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A crash course on ‘Business Planning’ by V Srinivasan

Most SME entrepreneurs, start-ups and family-run businesses face several problems and hiccups in running and sustaining the business. The problems may vary from management of costs to attaining higher profit margins. From optimum utilisation of assets and a streamlined use of every resource of a business, organisations in almost every industry and sector, face a multitude of problems and all this boils down to simply one solution, which is Business Planning.

Assistance and a proper guidance for business planning, is not only required for first time entrepreneurs, but also for seasoned businessmen who have for generations, sustained a business. They need some guidance on how to plan for growth and expansion.

Amidst the various conundrums of business planning, CFO Bridge founding partner, Srinivasan V explains in almost a layman’s tongue, what these roadblocks are and how focussing on financial planning can help tackle them.

He starts off with talking about one of the most powerful tools a business has it its disposal, Microsoft Excel. A simple use of functions and formulas could extrapolate data and provide useful insights at the time of preparing budgets, plans, etc.

Moving onto the deeper-rooted problems these businesses face, he highlights the presence of a trap that most businessmen and entrepreneurs fall into. The trap of setting optimistic incomes and pessimistic expenditures and outflows whilst budgeting. We should reverse this psychology and move towards pragmatism and realism and what could help a businessman do this is adequate financial planning. He brings up the importance of a very basic module in costing, Zero-based budgeting, which talks about questioning the very existence of an expenditure for the business. Every expenditure in its truest sense, is variable in nature. Fixed costs are merely a myth and a notion that businessmen have succumbed to believe in.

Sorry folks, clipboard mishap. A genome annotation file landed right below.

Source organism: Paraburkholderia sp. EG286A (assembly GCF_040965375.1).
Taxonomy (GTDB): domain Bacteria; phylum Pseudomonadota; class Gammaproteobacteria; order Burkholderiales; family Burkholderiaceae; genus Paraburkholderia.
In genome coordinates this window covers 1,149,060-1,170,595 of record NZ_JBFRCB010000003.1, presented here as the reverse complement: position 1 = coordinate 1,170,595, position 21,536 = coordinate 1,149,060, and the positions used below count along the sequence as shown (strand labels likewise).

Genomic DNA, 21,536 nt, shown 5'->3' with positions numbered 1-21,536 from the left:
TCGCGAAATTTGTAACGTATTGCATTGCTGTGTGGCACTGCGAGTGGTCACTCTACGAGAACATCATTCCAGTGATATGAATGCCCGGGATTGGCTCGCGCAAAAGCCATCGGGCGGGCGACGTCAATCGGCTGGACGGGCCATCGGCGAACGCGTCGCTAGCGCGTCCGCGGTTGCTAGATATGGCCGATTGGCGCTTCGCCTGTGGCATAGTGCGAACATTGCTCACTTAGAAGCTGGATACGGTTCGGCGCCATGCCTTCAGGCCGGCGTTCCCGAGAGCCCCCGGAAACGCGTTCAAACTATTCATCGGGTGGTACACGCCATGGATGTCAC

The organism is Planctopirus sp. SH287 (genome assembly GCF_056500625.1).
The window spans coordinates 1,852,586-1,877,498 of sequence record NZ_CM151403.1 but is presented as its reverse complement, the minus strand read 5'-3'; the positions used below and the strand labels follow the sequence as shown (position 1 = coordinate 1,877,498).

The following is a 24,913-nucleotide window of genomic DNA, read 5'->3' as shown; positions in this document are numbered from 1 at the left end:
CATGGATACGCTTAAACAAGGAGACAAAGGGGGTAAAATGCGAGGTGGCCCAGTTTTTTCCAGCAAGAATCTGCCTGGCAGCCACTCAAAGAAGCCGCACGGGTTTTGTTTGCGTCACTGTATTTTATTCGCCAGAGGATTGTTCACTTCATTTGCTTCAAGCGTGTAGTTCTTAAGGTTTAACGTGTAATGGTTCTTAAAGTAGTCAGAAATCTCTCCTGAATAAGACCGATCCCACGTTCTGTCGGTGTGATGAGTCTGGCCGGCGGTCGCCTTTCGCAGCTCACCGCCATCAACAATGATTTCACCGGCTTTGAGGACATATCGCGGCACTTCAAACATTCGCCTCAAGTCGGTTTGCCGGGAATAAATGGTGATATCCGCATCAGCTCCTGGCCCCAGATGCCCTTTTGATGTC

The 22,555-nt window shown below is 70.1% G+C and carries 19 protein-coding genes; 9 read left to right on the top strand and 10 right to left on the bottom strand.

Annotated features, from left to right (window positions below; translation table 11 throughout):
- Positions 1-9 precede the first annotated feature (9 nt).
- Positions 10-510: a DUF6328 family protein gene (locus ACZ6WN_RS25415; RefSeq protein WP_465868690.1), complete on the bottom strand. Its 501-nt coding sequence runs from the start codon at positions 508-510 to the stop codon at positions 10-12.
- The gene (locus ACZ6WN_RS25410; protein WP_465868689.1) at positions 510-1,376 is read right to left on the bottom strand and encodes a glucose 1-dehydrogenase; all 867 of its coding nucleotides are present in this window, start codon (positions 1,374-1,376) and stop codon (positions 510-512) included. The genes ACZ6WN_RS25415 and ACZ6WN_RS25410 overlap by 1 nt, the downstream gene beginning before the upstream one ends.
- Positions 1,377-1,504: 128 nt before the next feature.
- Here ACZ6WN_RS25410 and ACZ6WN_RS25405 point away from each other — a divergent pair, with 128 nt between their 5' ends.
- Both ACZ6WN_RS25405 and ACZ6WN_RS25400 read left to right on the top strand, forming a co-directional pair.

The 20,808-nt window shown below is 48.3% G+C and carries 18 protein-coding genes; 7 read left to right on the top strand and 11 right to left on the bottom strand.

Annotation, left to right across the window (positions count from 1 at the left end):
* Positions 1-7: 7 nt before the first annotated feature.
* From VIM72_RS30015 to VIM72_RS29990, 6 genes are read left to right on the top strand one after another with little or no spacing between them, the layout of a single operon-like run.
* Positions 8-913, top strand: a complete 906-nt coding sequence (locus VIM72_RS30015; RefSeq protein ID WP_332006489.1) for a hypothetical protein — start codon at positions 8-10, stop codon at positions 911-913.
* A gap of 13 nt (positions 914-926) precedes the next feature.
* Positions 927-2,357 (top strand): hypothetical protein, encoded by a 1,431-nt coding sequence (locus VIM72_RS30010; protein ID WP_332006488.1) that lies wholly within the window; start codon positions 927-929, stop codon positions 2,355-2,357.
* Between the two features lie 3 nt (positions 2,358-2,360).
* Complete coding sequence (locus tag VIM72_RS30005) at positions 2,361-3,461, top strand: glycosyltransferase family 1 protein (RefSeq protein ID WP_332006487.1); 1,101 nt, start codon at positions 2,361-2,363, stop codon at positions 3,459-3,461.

He then moves onto explaining another trap and a fallacy that most businessmen commit to, which is the use of a base and a standard expenditure and adding the effect of inflation and price rise, when preparing a budget. Businessmen and entrepreneurs should never commit to an expenditure. They should dig deeper into understanding the need and timeliness of any spend as explained by the principles of zero-based budgeting.

He then ventures out into explaining the importance of Return on equity (RoE) and return on investment (RoI). Planning of these two variables is of utmost importance for any businessman. Whilst focussing on RoE and RoI???, a businessman should focus on Gross margins and steadily move onto the other overheads and EBITDA, during the process of financial planning. Sales (-) all direct costs paints a true picture of the business. All other overheads should also then be planned for, by setting a standard and then analysing the performance of the business. For example, the effect of foreign exchange fluctuations should be standardised whilst analysing weekly, monthly and quarterly business performance to understand how the core business is functioning. At the end of the year, both these internal and external elements should be isolated and analysed. This way, the businessman and the finance function could assess and control the sheer functioning of the business by correctly understanding Actual Vs Anticipation/Budget. In case, the business is making too much out of these various external volatilities, it could signal that one is in the wrong business.